6 Fawaz, Gerges, The Far Enemy: Why Jihad Went Global, Cambridge: Cambridge University Press, 2005, p. 85. As the same authors reports: “Zawahiri said that the Afghan war provided the jihadist movement with an arena that served as an “incubator” for its seeds to grow and where it acquired “practical experiences in combat, politics, and organization””.

7Fawaz, Gerges, The Rise and Fall of Al-Qaeda, Oxford: Oxford University Press, 2011, p. 34.

8 Sidel, John, ibidem, 19 January 2012.

9 Roy, Oliver, Globalised Islam: The Search for a New Ummah, London: Hurst, 2005, pp. 303-305. In addition, as Fawaz writes: “Never before in modern times had so many Muslims from so many lands who spoke different tongues separately journeyed to a Muslim country to fight together against a common enemy. There were Egyptians, Saudis, Yemens, Palestinians, Algerians, Sudanese, Iraqi Kurds, Kuwaitis, Turks, Jordanians, Syrians, Libyans, Tunisians, Moroccans, Lebanese, Pakistanis, Indians, Indonesians, Malaysians, and so forth. Although their actual numbers were minuscule in comparison with the Afghanis … the presence of such a widely representative section of Muslims transformed the Afghan war into a religious struggle between the ummah and godless Communism”, in Fawaz, Gerges, The Far Enemy: Why Jihad Went Global, Cambridge: Cambridge University Press, 2005, p. 82.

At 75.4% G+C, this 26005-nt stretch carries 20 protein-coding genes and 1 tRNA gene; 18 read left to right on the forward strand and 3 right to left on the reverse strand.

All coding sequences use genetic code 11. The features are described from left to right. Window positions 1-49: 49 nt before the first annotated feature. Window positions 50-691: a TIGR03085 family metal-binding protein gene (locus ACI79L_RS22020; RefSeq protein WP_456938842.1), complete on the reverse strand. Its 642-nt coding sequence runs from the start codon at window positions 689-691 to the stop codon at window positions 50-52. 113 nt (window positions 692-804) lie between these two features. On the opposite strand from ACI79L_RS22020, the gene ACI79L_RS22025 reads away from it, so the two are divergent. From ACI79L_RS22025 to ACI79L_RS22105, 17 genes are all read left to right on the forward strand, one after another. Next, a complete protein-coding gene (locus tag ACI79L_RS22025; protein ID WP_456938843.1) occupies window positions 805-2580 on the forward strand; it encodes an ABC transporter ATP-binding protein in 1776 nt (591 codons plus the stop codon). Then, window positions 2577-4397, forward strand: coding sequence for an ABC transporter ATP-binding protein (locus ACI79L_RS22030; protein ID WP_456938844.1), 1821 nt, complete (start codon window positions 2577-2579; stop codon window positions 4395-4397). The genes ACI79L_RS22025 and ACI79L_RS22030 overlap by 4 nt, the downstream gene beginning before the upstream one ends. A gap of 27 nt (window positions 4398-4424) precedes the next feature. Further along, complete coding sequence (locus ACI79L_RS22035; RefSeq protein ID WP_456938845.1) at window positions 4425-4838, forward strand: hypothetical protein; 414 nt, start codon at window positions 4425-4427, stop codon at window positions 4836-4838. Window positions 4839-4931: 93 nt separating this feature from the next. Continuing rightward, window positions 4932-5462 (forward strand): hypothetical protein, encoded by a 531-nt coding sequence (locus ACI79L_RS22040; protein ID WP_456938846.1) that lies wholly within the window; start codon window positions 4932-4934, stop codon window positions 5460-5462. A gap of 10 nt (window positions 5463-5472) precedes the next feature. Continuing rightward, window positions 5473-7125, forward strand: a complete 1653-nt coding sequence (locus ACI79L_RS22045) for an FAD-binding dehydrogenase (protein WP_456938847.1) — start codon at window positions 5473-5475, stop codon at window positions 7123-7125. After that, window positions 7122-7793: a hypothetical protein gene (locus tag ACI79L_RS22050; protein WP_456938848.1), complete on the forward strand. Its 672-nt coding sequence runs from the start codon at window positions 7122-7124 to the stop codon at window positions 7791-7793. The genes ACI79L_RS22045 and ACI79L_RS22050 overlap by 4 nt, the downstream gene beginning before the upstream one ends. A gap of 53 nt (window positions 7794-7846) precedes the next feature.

10 Sidel, John, ibidem, 19 January 2012.

11 Fawaz, Gerges, The Rise and Fall of Al-Qaeda, Oxford: Oxford University Press, 2011, p. 49 and Sidel, John, ibidem, 19 January 2012.

12 Fawaz, Gerges, The Far Enemy: Why Jihad Went Global, Cambridge: Cambridge University Press, 2005, p. 144.

13 Burke, Jason, ibidem, p. 8.

14 Burke, Jason, ibidem, pp. 236-237.

15 Wiktorowicz Quintan and John Kaltner, “Killing in the Name of Islam: Al-Qaeda’s Justification for September 11”, Middle East Policy, Volume 10, 2003, pp. 76-92.

16 Wiktorowicz Quintan and John Kaltner, ibidem, p. 78.

17 Hegghammer, Thomas, “Global Jihadism After the Iraq War”, Middle East Journal, Volume 60, Number 1, Winter 2006, p. 14.

18 Roy, Oliver, ibidem, p. 323.

19 Roy, Oliver, ibidem, p. 314.

20 Fawaz, Gerges, The Rise and Fall of Al-Qaeda, Oxford: Oxford University Press, 2011, pp. 106-107.

21 Hegghammer, Thomas, ibidem, p. 31 .

22 Hegghammer, Thomas, ibidem, pp. 16-17.